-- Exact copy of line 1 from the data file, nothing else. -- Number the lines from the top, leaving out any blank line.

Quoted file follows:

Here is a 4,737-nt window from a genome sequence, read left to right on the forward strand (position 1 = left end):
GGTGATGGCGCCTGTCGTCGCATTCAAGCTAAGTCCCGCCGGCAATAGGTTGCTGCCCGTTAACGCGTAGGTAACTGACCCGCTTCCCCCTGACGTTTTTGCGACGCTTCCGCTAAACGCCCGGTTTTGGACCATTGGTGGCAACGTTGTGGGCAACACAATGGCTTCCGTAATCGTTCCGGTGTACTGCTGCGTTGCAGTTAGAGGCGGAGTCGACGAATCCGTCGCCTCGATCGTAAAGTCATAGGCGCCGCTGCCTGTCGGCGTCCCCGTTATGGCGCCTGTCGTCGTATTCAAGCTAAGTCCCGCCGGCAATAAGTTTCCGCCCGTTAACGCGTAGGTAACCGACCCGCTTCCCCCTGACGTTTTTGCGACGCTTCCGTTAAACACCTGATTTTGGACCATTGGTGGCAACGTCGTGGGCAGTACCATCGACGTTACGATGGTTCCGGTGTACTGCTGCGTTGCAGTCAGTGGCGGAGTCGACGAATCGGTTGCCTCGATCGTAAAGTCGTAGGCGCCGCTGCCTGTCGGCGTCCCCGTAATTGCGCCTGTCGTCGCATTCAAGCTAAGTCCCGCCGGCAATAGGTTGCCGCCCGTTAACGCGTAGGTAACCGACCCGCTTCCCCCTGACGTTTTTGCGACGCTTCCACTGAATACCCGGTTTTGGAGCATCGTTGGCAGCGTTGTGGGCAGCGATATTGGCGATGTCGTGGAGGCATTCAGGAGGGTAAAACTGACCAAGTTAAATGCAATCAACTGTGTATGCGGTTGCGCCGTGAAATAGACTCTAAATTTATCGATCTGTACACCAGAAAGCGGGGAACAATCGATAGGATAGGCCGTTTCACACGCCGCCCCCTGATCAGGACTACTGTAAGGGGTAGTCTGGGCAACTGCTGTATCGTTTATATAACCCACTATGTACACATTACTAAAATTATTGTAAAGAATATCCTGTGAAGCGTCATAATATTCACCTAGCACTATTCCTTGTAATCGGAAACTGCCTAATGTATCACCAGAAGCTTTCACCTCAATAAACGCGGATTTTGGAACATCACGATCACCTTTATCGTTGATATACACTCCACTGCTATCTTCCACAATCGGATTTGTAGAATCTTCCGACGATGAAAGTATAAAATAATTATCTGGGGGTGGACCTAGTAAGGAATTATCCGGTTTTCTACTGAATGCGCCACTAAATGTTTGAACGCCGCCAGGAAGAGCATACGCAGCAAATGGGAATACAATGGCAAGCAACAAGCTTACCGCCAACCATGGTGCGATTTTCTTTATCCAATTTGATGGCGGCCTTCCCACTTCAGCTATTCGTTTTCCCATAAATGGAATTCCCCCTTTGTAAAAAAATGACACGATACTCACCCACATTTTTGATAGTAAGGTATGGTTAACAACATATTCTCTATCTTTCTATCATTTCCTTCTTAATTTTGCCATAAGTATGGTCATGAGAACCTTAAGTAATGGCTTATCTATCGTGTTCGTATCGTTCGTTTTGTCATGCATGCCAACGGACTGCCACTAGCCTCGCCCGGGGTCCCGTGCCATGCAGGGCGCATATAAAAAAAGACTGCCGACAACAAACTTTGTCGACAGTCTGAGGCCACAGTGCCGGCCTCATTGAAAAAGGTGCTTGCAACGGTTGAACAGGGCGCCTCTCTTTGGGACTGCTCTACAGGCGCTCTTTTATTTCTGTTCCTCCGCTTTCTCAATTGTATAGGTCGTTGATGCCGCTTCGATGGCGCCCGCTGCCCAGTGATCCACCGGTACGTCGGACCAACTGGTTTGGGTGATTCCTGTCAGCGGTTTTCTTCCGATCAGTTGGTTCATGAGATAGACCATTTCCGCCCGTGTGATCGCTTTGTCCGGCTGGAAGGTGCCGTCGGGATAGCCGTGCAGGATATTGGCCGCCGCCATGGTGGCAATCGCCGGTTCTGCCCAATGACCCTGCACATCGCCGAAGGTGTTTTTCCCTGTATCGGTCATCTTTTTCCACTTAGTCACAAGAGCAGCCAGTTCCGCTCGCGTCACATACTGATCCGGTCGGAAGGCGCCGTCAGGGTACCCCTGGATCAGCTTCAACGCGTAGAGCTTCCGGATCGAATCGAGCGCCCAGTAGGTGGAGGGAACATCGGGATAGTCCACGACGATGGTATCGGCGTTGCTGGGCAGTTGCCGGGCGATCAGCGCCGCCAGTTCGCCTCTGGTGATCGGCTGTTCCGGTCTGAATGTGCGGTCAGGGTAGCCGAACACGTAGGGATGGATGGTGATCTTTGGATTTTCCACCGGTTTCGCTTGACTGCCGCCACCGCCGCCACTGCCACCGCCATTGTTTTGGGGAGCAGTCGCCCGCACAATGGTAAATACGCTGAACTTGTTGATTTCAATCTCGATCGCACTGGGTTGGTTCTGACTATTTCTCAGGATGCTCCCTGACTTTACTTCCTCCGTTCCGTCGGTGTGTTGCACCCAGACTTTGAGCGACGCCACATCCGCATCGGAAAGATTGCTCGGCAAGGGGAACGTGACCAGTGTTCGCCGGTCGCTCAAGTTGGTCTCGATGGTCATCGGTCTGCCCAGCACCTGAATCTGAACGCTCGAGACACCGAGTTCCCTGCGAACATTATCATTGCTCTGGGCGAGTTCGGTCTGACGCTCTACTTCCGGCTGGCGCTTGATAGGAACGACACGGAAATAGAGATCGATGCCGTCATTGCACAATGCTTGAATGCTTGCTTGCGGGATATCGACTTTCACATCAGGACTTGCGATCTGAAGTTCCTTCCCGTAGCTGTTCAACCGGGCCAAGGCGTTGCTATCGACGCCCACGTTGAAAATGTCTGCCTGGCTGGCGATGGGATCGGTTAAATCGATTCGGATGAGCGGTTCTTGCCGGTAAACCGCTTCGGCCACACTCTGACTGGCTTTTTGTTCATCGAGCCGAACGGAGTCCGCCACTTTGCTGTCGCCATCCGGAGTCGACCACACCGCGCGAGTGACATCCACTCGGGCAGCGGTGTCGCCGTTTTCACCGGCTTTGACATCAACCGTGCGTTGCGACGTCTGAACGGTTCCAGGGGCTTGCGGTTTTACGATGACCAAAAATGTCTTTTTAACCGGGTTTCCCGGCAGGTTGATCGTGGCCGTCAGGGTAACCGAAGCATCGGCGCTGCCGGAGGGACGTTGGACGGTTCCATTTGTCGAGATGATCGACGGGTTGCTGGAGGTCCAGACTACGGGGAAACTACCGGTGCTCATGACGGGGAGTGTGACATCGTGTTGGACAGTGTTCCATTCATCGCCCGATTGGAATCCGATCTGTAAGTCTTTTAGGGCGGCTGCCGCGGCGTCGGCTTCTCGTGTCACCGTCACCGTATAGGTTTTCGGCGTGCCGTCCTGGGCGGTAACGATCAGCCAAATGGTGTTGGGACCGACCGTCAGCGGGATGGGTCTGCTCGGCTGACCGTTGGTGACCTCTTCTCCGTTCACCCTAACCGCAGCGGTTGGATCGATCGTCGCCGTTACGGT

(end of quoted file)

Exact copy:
Here is a 4,737-nt window from a genome sequence, read left to right on the forward strand (position 1 = left end):